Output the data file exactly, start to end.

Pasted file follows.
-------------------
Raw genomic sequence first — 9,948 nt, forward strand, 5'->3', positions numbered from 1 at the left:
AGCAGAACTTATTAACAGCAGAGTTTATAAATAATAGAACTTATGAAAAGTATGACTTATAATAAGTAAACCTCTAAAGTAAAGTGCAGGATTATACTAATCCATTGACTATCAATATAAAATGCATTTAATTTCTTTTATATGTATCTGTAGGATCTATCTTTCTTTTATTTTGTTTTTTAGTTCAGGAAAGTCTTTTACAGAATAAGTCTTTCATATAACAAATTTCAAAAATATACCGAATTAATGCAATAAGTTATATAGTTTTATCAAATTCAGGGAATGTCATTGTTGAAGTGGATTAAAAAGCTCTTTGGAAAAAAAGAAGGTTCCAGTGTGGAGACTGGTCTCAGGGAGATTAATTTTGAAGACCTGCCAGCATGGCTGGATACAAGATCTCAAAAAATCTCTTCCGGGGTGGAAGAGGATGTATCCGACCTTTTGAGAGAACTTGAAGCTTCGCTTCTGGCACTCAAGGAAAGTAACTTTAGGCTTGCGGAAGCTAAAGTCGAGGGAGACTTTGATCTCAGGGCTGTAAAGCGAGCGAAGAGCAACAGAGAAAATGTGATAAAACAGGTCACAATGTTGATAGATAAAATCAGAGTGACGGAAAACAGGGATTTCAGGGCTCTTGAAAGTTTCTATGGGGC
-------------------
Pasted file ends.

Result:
Raw genomic sequence first — 9,948 nt, forward strand, 5'->3', positions numbered from 1 at the left:
AGCAGAACTTATTAACAGCAGAGTTTATAAATAATAGAACTTATGAAAAGTATGACTTATAATAAGTAAACCTCTAAAGTAAAGTGCAGGATTATACTAATCCATTGACTATCAATATAAAATGCATTTAATTTCTTTTATATGTATCTGTAGGATCTATCTTTCTTTTATTTTGTTTTTTAGTTCAGGAAAGTCTTTTACAGAATAAGTCTTTCATATAACAAATTTCAAAAATATACCGAATTAATGCAATAAGTTATATAGTTTTATCAAATTCAGGGAATGTCATTGTTGAAGTGGATTAAAAAGCTCTTTGGAAAAAAAGAAGGTTCCAGTGTGGAGACTGGTCTCAGGGAGATTAATTTTGAAGACCTGCCAGCATGGCTGGATACAAGATCTCAAAAAATCTCTTCCGGGGTGGAAGAGGATGTATCCGACCTTTTGAGAGAACTTGAAGCTTCGCTTCTGGCACTCAAGGAAAGTAACTTTAGGCTTGCGGAAGCTAAAGTCGAGGGAGACTTTGATCTCAGGGCTGTAAAGCGAGCGAAGAGCAACAGAGAAAATGTGATAAAACAGGTCACAATGTTGATAGATAAAATCAGAGTGACGGAAAACAGGGATTTCAGGGCTCTTGAAAGTTTCTATGGGGC